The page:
September 27, 2012
Here’s a small study which showed how important deep sleep is to the onset of puberty in teens. They found that teens had multiple surges of lutenizing hormone, mostly during the deep stage of sleep (non-REM, N3).
Lack of deep sleep from either sleep deprivation or sleep apnea can definitely affect your child’s ability to develop and mature at normal rates. It’s also important to note that growth hormone is also produced during deep sleep.
Does your teen have sleep problems?
April 7, 2012
Look for my quote in More Magazine about the effects of alcohol on sleep (under #3).
March 16, 2012
In celebration of World Sleep Day, let’s give others the gift of sleep. If you have a loved one, a friend, or even a colleague that snores heavily or has problems sleeping, refer that person to a sleep medicine doctor. Most common sleep conditions are easily treatable. Here’s a press release by the World Sleep Federation describing their mission.
January 1, 2012
Tara Parker-Pope, New York Times health columnist, wrote a great article in last week’s Times Magazine called, “The Fat Trap.” She details a poignant account of her personal struggles with obesity, and the various scientific studies that support the notion that there are a number of genetic, biochemical and environmental factors that prevent certain people from losing weight.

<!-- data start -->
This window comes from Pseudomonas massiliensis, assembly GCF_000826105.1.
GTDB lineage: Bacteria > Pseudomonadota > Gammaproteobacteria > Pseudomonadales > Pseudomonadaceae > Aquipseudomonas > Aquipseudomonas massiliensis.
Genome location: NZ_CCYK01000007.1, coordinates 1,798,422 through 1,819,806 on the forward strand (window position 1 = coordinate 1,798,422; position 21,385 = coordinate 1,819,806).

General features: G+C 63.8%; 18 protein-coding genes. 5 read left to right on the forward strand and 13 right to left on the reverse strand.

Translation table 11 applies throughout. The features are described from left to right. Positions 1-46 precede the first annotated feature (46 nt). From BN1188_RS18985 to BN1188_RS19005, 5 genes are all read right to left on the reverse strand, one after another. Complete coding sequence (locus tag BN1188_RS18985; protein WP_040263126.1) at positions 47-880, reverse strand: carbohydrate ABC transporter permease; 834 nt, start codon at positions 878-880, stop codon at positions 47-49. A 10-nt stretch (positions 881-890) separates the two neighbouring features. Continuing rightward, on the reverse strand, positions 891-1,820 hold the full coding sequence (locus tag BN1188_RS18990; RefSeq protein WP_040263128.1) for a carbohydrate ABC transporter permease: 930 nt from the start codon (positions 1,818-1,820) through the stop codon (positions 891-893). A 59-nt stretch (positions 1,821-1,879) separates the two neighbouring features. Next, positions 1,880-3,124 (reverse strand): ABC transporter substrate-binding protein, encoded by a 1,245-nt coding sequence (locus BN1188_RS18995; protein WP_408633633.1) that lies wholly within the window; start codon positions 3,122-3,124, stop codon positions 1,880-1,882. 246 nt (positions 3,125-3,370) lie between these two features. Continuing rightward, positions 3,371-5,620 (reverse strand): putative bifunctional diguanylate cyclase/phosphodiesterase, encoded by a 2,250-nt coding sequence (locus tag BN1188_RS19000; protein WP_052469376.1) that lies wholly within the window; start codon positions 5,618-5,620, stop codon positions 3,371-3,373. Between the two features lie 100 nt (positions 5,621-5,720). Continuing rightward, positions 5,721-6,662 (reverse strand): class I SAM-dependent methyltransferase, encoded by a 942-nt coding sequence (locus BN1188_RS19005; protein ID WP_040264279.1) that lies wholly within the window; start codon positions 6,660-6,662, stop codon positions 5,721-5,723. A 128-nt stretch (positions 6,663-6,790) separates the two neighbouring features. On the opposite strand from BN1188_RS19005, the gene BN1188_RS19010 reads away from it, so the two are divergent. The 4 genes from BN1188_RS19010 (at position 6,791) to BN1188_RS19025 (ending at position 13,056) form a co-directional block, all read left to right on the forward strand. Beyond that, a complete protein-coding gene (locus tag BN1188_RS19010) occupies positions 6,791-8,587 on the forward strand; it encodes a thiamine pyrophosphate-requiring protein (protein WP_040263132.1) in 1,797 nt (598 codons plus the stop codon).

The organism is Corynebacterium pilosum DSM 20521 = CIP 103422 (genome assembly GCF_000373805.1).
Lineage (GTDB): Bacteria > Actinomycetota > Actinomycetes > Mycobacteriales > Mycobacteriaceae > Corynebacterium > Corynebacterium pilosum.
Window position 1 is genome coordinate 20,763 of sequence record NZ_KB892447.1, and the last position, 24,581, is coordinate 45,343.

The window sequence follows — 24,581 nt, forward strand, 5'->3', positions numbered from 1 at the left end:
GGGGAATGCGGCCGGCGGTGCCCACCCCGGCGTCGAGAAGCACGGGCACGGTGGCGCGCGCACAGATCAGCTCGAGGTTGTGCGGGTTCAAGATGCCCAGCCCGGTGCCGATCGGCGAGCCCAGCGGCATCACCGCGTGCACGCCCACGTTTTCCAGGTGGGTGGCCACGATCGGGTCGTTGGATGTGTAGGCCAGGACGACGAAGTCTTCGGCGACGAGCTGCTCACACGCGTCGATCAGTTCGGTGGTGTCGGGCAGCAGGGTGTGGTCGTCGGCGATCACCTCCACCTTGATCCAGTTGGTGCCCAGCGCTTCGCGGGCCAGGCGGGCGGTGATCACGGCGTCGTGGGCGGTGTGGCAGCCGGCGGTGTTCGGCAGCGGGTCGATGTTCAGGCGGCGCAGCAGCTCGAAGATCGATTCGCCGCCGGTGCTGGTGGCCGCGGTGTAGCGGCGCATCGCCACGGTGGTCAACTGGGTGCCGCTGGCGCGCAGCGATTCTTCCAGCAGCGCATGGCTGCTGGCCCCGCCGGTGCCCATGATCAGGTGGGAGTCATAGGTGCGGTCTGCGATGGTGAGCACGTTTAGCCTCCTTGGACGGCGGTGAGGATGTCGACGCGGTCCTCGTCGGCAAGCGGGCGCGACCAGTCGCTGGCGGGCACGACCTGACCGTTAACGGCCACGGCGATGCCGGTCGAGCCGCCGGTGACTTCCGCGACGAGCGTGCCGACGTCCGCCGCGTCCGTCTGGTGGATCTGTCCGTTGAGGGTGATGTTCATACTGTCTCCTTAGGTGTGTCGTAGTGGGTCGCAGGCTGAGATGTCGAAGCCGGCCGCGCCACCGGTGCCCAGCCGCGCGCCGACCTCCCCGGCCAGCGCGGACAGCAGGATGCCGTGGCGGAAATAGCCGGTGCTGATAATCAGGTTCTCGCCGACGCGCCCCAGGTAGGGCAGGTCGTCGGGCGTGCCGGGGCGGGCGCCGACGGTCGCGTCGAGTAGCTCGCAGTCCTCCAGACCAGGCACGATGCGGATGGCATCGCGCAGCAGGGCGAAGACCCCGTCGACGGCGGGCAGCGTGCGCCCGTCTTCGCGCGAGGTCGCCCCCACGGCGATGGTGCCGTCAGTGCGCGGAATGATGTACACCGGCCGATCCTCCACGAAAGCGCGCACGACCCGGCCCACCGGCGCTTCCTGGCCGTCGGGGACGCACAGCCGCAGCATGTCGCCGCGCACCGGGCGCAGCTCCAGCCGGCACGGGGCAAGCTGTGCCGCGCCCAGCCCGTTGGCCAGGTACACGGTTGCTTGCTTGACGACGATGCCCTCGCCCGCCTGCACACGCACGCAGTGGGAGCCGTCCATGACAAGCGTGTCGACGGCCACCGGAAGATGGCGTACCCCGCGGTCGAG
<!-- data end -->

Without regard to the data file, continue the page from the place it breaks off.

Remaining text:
But one thing that was clearly missing in her article was the importance of getting a good night’s sleep. There are a number of reasons why most modern Americans are not getting enough sleep.
A National Sleep Foundation poll in 2005 showed that Americans averaged 6.9 hours of sleep per night, which is about one hour less per night compared with 50 years ago. Furthermore, our sleep duration has dropped another 20 minutes since 2001. Invasion of technology has been blamed as one major factor, as cellphones, computers, and various media options are rampant in today’s society. The bad economy is also thought to create more insomnia and diminished total sleep times.
Not only has our sleep duration dropped, but the quality of our sleep is dropping even further. Obesity is a major risk factor for having obstructive sleep apnea. As obesity has reached epidemic proportions in the United States, it’s likely that rates of obstructive sleep apnea has increased as well. Untreated obstructive sleep apnea, by causing multiple breathing interruptions, prevents continuous, quality deep sleep. It also significantly increases your future risk of developing heart disease, heart attack, stroke and motor vehicle accidents.